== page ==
Pro-Russian groups in the country, however, quickly tried to pour cold water over the overjoyed Georgians’ zeal and enthusiasm. Nino Burjanadze, the leader of the United Georgia–Democratic Movement Party, somewhat sarcastically called on Georgians to remember that once US troops and military hardware leave, the country will again be left one-on-one against Russia and its military forces. As she warned, Russia “will not easily swallow this [referring to the US-led military drills and the deployment of its troops and military hardware to Georgia]” (, July 31). Archil Chkoidze, the leader of another pro-Russian group, “The Society of Erekle II,” made a similar statement, urging the Georgian government as well as the opposition to think carefully whether such military exercises are beneficial for the country at all (, August 2).

US-Georgian military cooperation is clearly increasing. This year’s Agile Spirit and Noble Partner exercises were simply the latest vivid examples of this. Moreover, the importance of these military exercises is hard to underestimate, particularly for the combat readiness of the Georgian Armed Forces.

Nevertheless, the main problem lies in the fact that Americans and Georgians—and particularly the Georgian public—might have different interpretations of and expectations from these military drills. The United States certainly sees them as a means to improve its military’s interoperability with the Georgian Armed Forces and to help Georgia’s military readiness. Georgians, on the other hand, may be interpreting these military exercises as a sign, or a precursor, of a potential long-term US military deployment in Georgia, which in turn could be a deterrent against another possible future Russian military incursion. Georgian political elites, both in the government and in the pro-Western opposition, have not done much, if anything, to dispel such unrealistic expectations. Quite to the contrary: while appearing on Georgian media, they continued to feed these popular hopes week after week (Rustavi 2 TV; Channel One TV, August 2, August 3, August 15, September 3, September 10).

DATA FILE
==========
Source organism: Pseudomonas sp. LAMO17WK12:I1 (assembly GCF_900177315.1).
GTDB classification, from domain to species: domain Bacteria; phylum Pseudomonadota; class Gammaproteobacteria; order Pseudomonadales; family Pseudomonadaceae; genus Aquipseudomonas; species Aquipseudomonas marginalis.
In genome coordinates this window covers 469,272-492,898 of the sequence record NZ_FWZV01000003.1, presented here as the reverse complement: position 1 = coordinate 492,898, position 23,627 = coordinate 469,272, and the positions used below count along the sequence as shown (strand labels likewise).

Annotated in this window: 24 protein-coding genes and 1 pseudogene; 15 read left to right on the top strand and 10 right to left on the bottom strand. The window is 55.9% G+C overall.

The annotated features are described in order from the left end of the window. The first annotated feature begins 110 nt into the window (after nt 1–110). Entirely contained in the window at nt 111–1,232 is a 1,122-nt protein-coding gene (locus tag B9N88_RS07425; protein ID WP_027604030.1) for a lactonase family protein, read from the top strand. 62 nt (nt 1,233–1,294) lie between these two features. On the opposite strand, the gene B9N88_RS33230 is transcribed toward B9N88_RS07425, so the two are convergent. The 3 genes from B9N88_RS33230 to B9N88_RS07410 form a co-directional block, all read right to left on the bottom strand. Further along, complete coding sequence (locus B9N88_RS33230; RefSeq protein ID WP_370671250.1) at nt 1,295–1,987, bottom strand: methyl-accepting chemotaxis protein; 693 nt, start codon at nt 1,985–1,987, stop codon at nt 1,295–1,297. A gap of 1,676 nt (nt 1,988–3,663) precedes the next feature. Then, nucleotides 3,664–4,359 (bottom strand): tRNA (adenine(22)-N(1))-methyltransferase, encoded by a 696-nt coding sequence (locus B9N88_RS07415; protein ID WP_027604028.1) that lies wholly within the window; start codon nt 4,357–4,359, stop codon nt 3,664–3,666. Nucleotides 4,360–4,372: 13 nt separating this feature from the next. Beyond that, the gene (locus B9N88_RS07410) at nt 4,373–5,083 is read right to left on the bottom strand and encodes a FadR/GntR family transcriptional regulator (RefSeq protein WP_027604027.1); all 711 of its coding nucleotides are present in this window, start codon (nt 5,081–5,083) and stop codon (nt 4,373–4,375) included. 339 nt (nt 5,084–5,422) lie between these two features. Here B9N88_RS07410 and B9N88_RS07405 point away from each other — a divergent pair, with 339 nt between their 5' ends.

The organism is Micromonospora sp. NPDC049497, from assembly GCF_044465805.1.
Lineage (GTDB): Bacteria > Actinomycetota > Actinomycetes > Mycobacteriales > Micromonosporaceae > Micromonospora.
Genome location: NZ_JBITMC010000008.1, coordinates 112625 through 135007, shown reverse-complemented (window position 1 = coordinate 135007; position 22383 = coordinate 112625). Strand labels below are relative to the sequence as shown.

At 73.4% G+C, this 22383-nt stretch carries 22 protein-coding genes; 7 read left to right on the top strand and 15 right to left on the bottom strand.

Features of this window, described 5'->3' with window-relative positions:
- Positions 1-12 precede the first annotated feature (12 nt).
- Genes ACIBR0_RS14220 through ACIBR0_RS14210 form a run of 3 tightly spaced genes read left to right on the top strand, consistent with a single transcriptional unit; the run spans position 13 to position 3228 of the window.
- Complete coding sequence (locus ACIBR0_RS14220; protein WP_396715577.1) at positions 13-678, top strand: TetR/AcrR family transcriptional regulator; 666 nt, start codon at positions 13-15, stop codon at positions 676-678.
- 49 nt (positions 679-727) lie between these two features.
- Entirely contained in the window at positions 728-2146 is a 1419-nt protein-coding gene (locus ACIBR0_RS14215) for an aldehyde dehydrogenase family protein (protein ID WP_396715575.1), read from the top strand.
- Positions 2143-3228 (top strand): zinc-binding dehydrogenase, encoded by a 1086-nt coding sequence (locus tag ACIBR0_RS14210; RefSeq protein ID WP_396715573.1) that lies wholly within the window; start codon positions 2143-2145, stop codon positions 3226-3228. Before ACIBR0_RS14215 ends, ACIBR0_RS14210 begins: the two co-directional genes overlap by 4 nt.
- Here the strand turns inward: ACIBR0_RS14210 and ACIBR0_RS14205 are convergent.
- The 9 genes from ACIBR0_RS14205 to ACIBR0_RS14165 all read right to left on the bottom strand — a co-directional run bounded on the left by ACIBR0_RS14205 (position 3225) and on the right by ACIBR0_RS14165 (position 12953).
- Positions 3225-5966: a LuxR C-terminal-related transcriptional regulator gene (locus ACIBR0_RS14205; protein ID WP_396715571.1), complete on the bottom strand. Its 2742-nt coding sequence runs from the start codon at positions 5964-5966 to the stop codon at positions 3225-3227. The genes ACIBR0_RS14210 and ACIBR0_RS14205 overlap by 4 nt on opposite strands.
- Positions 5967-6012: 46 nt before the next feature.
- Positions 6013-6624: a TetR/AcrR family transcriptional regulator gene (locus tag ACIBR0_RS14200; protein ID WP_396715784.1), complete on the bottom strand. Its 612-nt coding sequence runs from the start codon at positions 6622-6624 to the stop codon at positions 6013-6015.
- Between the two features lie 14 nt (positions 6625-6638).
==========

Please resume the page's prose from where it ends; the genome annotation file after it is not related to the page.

Overall, the annual US-led multinational military exercises in Georgia are a welcome sign of deepening US-Georgian military cooperation. And they certainly benefit both countries and their strategic partners. However, Georgian political elites surely have to do a better job of informing the public about the realistic expectations from similar military drills in the future. Otherwise, disappointment may lead to popular discontent against Georgia’s key strategic partner, something which the country can ill-afford now or in the future.